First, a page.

While speculative industrial construction has yet to recover in San Diego County, in the Inland Empire counties of Riverside and San Bernardino, nearly 15.4 million square feet is being developed -- with millions more planned.
Voit Real Estate Services reports that at least 90 percent of the 15.4 million-square feet underway, and a comparable percentage of the 9.1 million square feet delivered in 2013 in the Inland Empire, is or was speculative construction.
Voit said the 5.4 million square footage currently under construction matches the Inland Empire's level of absorption last year.
Leasing activity, as high as it might seem to observers, was relatively low throughout 2013 compared to previous years.
Voit attributed this to a lack of supply in those higher-size ranges that have been in such demand.
On top of current construction levels, some 60.7 million square feet is somewhere in the planning stages in the Inland Empire, although not all of that will be constructed.
Jerry Holdner, a Voit vice president of market research, said while there is a danger of building too much industrial space, isn't an issue yet.
Holdner said unlike San Diego County, the Voit report said most of the Inland Empire buildings under construction are 500,000 square feet and larger to meet the demand.
One of those companies fueling the demand is Amazon.com Inc. (Nasdaq: AMZN) which continues to grow in the Inland Empire.
In October, the online retail giant signed a lease for 1.25 million square feet of distribution space in Moreno Valley, in addition to 950,000 square feet Amazon occupied in San Bernardino at the end of 2012.
The next largest lease in terms of square footage during the past year was a lease renewal by Jarden Consumer Solutions for 826,560 square feet of distribution in Fontana.
The Inland Empire's overall average industrial lease rates were unchanged year over year, at 39 cents per-square-foot.
Some projects now under construction in the Riverside/Moreno Valley area include 582,772 square feet in the Alessandro Business Center in Riverside, 579,708 square feet in the Perris Logistics Center in Perris, and the 555,670-square-foot First Thirty-Six Logistics Center in Moreno Valley.
Buildings under construction to the north in communities such as San Bernardino, Chino and Banning tend to be larger.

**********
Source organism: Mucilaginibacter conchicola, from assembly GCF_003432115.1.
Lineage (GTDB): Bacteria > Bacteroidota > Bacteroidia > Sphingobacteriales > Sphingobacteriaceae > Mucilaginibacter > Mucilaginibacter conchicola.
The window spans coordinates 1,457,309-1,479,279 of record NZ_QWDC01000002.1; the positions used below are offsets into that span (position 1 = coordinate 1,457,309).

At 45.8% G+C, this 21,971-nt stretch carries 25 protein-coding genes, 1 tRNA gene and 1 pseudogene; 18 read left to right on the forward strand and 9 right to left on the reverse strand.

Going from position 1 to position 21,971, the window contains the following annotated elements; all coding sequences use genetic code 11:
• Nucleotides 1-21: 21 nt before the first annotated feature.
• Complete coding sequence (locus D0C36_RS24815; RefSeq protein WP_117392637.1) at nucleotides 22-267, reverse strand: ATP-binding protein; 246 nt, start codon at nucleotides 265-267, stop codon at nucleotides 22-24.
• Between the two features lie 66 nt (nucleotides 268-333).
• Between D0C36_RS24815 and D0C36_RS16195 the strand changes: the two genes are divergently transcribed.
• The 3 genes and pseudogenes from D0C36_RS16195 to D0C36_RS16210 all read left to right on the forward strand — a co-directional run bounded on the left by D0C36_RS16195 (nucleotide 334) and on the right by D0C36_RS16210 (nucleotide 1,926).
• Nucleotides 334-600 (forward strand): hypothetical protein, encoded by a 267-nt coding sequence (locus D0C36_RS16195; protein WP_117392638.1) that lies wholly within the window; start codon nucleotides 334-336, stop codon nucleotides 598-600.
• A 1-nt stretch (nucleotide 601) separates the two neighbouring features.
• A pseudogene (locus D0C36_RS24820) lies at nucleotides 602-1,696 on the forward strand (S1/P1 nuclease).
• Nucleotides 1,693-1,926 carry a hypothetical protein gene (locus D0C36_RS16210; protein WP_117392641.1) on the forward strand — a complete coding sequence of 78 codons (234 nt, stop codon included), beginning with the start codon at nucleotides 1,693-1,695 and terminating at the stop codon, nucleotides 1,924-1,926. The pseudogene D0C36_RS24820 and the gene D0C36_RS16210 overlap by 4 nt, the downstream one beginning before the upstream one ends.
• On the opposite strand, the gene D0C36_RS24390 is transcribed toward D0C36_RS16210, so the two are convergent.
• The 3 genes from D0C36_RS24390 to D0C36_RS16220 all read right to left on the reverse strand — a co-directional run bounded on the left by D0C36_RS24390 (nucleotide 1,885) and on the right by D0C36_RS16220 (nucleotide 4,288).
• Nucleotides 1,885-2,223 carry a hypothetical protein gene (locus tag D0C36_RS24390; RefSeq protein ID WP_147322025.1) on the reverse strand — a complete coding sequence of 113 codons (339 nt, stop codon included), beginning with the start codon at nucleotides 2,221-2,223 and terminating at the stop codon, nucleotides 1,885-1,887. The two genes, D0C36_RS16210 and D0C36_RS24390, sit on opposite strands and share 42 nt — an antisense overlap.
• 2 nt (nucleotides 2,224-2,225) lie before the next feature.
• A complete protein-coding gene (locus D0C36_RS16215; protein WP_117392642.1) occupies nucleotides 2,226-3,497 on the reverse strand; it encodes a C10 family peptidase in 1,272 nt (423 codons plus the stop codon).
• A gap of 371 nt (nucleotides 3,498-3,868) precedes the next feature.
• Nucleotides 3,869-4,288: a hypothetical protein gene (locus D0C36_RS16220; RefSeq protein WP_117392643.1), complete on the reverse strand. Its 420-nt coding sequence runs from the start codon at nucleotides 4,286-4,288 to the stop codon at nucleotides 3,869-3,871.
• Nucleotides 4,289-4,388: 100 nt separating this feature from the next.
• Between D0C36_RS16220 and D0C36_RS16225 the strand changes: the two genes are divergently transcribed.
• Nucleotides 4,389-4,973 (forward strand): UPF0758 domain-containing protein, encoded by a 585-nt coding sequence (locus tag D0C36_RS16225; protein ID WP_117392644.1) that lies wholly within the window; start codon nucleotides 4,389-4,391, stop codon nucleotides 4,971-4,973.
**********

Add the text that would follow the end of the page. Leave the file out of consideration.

The largest projects in these communities include a 1.43 million-square-foot complex being built within the Empire Gateway in Chino, a 779,052-square-foot complex also within the Empire Gateway footprint and 786,984 square feet in the Banning Industrial Park in Banning.
Major owner/developers in the Inland Empire include such names as ProLogis, Trammell Crow, Co. and O'Donnell Group Inc. among others.
Despite all the construction, the 2013 vacancy rate declined and ended at 5.16 percent.
Unlike San Diego County, where the reverse is true, Holdner said per-square-foot land prices, which vary widely according to location, are actually higher when the buildings are larger than 500,000 square feet.
"These lots are at a premium because so many want them," Holdner said.
The availability rate, which combines the direct rate with the sublease space, amounted to 8.15 percent at the year's end, a nearly 27 percent decrease from 2012.
"We expect availability to continue its descent in the coming quarters," Holdner added.
The Voit report said due to that lack of availability in the larger sizes, leasing activity amounted to 5.3 million square feet in the fourth quarter, compared with 6.2 million square feet in the prior quarter.
Inland Empire sales activity in 2013 totaled 16.1 million square feet of sales transactions compared to 2012’s total of 12.7 million square feet.
The report stated Voit expects to see moderate increases in leasing and sales activity in 2014, as job creation continues, unemployment rates drop and consumer confidence stabilizes.
Southwest Riverside County, which was hammered during the recession, was supposed to see the emergence of the March Global Port, a planned 350-acre business park adjacent to the southern end of March Air Reserve's 13,000-foot runway.
While the developers known as March International Logistics Center LLC built a more than 300,000-square-foot facility for DHL in 2005, the carrier was out of the building by the end of 2008.
There were multiple reasons for DHL's departure including the economy, and legal actions over noise and a fuel farm.
After new ownership, new paint job and numerous leases, the building has reportedly been mostly refilled.
Other things have been happening around March; most notable is the March Lifecare Campus designed to assist veterans with housing, hospitalization, retail and other services.
At an estimated cost of $3.3 billion, March LifeCare will be a 6 million-square-foot, 236-acre “health and wellness city” built on surplus land of March Air Reserve Base, which converted from active-duty to reserve status in 1996.
Along with access to the base's 13,000-foot runway, March is located within a free-trade zone, accessed by freeways and rail lines, and noted that it is within 70 miles of the ports of Los Angeles and Long Beach.